Scholarships change the story for girls

Érika from Ecuador is eighteen years old and has recently graduated from school with flying colours. She wants to become a cardiologist or a neurosurgeon and has applied for scholarships at top universities.

However, Érika’s story could have been very different. Four years ago, she had to leave her studies behind so she could help her parents work in the fields or become a housemaid. “My parents could not afford the education expenses anymore,” says Érika. Plan International became aware of her case and awarded her a scholarship. With the financial support, Érika was able to buy school supplies, uniforms and pay for transport.

 Érika received a scholarship so that she could continue her education.

The 18 year old indigenous girl overcame all obstacles to become one of the best students in her school. On many days, Érika stayed awake until the early hours to complete her homework and sometimes only slept for an hour before getting up at 5am to help her mother make breakfast or take the animals outside. 

“I had to stay up so late at night because I was given so much homework. All essays were over 10 pages long which I had to write by hand, as I don’t have a computer.”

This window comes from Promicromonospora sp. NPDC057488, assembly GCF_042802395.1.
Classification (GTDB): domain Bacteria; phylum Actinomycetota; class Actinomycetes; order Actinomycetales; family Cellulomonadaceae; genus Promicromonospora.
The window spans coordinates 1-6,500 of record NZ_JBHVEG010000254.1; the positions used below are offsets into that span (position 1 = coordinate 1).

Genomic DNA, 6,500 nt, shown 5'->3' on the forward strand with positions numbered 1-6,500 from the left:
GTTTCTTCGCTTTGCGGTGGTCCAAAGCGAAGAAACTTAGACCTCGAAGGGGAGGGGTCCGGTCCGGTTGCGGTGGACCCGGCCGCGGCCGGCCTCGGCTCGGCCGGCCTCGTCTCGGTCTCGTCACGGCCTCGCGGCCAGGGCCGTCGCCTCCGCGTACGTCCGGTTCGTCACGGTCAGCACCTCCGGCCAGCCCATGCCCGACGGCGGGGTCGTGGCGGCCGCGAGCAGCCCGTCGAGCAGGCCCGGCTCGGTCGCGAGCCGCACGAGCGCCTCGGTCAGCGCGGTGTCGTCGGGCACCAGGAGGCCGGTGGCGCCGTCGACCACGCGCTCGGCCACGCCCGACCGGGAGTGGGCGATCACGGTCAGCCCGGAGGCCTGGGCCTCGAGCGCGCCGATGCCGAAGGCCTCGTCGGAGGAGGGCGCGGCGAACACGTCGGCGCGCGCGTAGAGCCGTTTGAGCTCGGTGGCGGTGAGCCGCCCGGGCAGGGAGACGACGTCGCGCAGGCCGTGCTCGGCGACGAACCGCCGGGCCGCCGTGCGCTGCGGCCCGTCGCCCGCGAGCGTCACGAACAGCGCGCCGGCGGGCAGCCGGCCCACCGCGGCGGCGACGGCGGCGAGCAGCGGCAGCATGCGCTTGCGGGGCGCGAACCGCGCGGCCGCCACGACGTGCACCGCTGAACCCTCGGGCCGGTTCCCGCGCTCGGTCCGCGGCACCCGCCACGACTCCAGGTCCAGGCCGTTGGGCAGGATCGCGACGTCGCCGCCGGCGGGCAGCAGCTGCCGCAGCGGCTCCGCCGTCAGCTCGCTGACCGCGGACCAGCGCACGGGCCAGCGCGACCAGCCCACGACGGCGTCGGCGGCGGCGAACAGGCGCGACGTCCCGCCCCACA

Unlike many other parents in the community, Érika’s parents have always encouraged her to study. “Since he has four daughters, people always ask my father why he invests in our education. They say that we should be married,” says Érika. “Fortunately, my parents have always believed that with our studies we will get further in life and will be able to escape the poverty which we live in.”

Committed to supporting her community, Érika is a volunteer and a leader in her community. She participated in Plan International’s projects which aimed to fight against teenage pregnancy and violence, and learnt some entrepreneurship skills. 

Her experience in the community led her to become a member of the Juvenile Council of Advisory of Plan International Ecuador. “I am honoured because I can give back to the organisation, and with my understanding of the reality which girls, boys, and teenagers face in Ecuador, I can make a contribution to change their lives.”

Érika is optimistic about the result of the scholarship applications. “I have to achieve my goal,” she says determinedly.